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New book goes behind charity shop doors to reveal why we love the vintage life


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What is behind the rising trend for vintage clothing and homewares? A new book unearths the ‘ghosts and glamour’ that inspire fans to live the vintage life.

A vintage record player

Vintage fan Dr Samantha Holland, Senior Research Fellow at Leeds Beckett University, wanted to find out the reasons why some people choose to fully embrace their favourite vintage era, wearing clothes and styling their homes entirely according to that era.

In her new book, Modern Vintage Homes & Leisure Lives: Ghosts & Glamour, published by Palgrave Macmillan, Samantha shares the findings of her study into the everyday practices of vintage fans and the personal meanings behind them – in particular, of the 1940s, 50s and 60s.

Items at a vintage fair
Photo by S. Holland

Samantha found that vintage fans are very concerned about authenticity and knowledge. They want to make sure they have the right expertise to accurately recreate era-specific outfits and home interiors.

They also feel that buying vintage encourages them to value their belongings more, and so they keep them longer than brand new products. They don’t like to cycle quickly through new upgrades and updates.

The people she spoke to are very motivated by emotion, sentiment and nostalgia – by the love of the ‘ghosts’ and stories steeped in their vintage items.

A vintage kitchen
Photo by S. Holland

Samantha said: “I had not entirely anticipated how emotional the study would become, for me as well as for the participants. They appreciated items more when those items had provenance, that is, when they could find out the ‘story’ about previous owners or where something had come from.”

A questionnaire was completed by 233 people – 97 per cent of which were women aged between 16 and 73 – to give Samantha a feel of how popular vintage really is and how it fits into people’s everyday lives. She then spent a year observing participants in the study as they attended vintage fairs and festivals, visited charity and vintage shops, and took part in online groups. She spent a total of 37 hours in a vintage shop observing shoppers.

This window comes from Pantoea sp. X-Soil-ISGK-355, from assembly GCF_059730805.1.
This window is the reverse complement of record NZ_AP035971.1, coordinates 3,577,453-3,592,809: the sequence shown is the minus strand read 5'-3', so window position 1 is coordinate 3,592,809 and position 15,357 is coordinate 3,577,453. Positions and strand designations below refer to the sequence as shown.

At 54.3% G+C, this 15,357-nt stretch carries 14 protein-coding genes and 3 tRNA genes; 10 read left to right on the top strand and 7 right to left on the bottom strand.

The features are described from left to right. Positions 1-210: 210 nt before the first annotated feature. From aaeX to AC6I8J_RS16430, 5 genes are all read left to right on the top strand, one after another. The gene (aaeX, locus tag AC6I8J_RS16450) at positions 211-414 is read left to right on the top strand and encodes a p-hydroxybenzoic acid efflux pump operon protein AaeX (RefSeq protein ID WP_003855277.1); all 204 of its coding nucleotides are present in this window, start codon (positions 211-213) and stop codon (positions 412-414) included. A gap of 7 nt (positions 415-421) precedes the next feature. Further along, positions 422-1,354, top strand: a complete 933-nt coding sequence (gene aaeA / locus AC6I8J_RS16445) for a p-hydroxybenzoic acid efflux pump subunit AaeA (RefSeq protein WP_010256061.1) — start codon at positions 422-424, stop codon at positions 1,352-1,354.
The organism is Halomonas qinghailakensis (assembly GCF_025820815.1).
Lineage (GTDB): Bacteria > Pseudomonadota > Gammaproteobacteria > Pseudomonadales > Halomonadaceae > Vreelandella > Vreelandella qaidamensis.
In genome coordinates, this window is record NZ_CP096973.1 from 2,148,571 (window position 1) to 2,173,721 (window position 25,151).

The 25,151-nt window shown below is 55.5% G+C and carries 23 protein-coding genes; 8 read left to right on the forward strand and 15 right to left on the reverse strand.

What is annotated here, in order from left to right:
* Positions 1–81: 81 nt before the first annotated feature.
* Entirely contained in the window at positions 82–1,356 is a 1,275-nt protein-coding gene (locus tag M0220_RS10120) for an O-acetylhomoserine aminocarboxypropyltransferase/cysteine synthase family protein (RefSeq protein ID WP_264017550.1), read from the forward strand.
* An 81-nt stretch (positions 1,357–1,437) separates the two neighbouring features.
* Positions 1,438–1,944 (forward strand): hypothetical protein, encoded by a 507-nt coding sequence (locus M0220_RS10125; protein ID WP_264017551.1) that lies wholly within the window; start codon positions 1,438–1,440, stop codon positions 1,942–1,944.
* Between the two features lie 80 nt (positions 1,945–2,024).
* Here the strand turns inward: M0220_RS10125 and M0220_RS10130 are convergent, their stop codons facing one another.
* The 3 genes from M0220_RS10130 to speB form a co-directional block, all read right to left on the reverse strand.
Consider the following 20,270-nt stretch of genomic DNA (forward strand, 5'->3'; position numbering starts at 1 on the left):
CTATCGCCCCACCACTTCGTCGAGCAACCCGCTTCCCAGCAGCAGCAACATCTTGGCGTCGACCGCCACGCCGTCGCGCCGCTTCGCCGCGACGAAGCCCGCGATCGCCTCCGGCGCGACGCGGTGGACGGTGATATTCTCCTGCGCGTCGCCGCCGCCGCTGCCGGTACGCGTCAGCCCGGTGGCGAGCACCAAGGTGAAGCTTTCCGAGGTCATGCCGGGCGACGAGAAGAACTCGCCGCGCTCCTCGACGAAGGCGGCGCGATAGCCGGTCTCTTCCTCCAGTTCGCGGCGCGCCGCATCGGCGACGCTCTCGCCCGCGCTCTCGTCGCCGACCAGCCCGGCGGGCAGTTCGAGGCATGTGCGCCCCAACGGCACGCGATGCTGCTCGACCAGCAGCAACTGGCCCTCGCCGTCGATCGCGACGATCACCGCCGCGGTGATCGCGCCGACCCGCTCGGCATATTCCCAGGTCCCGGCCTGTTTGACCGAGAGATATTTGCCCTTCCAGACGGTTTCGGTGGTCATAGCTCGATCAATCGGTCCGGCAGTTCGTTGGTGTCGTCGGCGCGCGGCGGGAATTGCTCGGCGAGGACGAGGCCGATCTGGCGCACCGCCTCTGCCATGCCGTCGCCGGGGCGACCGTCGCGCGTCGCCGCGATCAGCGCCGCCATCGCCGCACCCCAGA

Finally, she interviewed 20 full-time vintage fans, aged between 26 and 52. She was allowed access to their homes to see their collections, and how they stored and displayed items. She also went vintage shopping with some of them.

In her book, Samantha also considers the important role of gender for the women she spoke to – how they thought about glamour and spent large amounts of time on getting ready, for example doing their hair in a wet-set.

Samantha said: “All of the participants had homes that were strictly in-period so home and domestic ideals were important to them. As were memories – their own and those of others, especially their family members – and heritage.”

Vintage clothes hanging in a wardrobe
Photo by S. Holland

Samantha’s book also covers the history of the eras – looking at period kitchens, Christmases past and the history of second-hand markets.

Speaking about the inspiration behind her latest study, Samantha added: “I have always bought second-hand things and worn second-hand clothes so I have been interested to see the rise in popularity of ‘vintage’, even with people who have little or no interest in specific eras or social history or fashion history, where vintage becomes almost a generic brand in itself.

“So as a collector myself (for example, I have a lot of 1950s pyrex, and quite a few art deco armchairs!) I was interested to find out about the everyday practices and the personal meanings for a particular group of vintage fans.”

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